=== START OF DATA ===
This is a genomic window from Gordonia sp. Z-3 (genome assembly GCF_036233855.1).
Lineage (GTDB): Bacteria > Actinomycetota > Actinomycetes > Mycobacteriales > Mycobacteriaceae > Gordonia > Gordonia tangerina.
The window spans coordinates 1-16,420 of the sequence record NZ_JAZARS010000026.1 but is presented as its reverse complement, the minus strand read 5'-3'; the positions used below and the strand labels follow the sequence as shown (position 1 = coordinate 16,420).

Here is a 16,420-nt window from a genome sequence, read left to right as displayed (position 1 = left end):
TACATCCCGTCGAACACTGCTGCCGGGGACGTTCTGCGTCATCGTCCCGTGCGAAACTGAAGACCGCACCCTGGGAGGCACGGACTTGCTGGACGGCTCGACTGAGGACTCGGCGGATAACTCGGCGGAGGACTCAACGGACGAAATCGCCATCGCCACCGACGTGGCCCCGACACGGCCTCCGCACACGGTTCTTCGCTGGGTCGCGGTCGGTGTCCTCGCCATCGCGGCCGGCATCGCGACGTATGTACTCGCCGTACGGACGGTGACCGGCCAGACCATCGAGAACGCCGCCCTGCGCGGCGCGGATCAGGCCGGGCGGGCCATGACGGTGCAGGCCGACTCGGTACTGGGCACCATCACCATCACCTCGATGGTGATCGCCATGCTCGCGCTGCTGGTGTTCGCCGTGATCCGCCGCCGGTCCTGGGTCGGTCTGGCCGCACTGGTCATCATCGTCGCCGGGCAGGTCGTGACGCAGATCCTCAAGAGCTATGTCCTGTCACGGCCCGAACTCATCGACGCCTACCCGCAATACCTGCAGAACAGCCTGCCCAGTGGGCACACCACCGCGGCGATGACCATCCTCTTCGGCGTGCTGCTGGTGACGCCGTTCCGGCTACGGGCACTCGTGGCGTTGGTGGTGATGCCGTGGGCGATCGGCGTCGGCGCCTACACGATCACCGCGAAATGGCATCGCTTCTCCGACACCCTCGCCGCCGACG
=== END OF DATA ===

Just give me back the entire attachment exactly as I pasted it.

This is a genomic window from Gordonia sp. Z-3 (genome assembly GCF_036233855.1).
Lineage (GTDB): Bacteria > Actinomycetota > Actinomycetes > Mycobacteriales > Mycobacteriaceae > Gordonia > Gordonia tangerina.
The window spans coordinates 1-16,420 of the sequence record NZ_JAZARS010000026.1 but is presented as its reverse complement, the minus strand read 5'-3'; the positions used below and the strand labels follow the sequence as shown (position 1 = coordinate 16,420).

Here is a 16,420-nt window from a genome sequence, read left to right as displayed (position 1 = left end):
TACATCCCGTCGAACACTGCTGCCGGGGACGTTCTGCGTCATCGTCCCGTGCGAAACTGAAGACCGCACCCTGGGAGGCACGGACTTGCTGGACGGCTCGACTGAGGACTCGGCGGATAACTCGGCGGAGGACTCAACGGACGAAATCGCCATCGCCACCGACGTGGCCCCGACACGGCCTCCGCACACGGTTCTTCGCTGGGTCGCGGTCGGTGTCCTCGCCATCGCGGCCGGCATCGCGACGTATGTACTCGCCGTACGGACGGTGACCGGCCAGACCATCGAGAACGCCGCCCTGCGCGGCGCGGATCAGGCCGGGCGGGCCATGACGGTGCAGGCCGACTCGGTACTGGGCACCATCACCATCACCTCGATGGTGATCGCCATGCTCGCGCTGCTGGTGTTCGCCGTGATCCGCCGCCGGTCCTGGGTCGGTCTGGCCGCACTGGTCATCATCGTCGCCGGGCAGGTCGTGACGCAGATCCTCAAGAGCTATGTCCTGTCACGGCCCGAACTCATCGACGCCTACCCGCAATACCTGCAGAACAGCCTGCCCAGTGGGCACACCACCGCGGCGATGACCATCCTCTTCGGCGTGCTGCTGGTGACGCCGTTCCGGCTACGGGCACTCGTGGCGTTGGTGGTGATGCCGTGGGCGATCGGCGTCGGCGCCTACACGATCACCGCGAAATGGCATCGCTTCTCCGACACCCTCGCCGCCGACG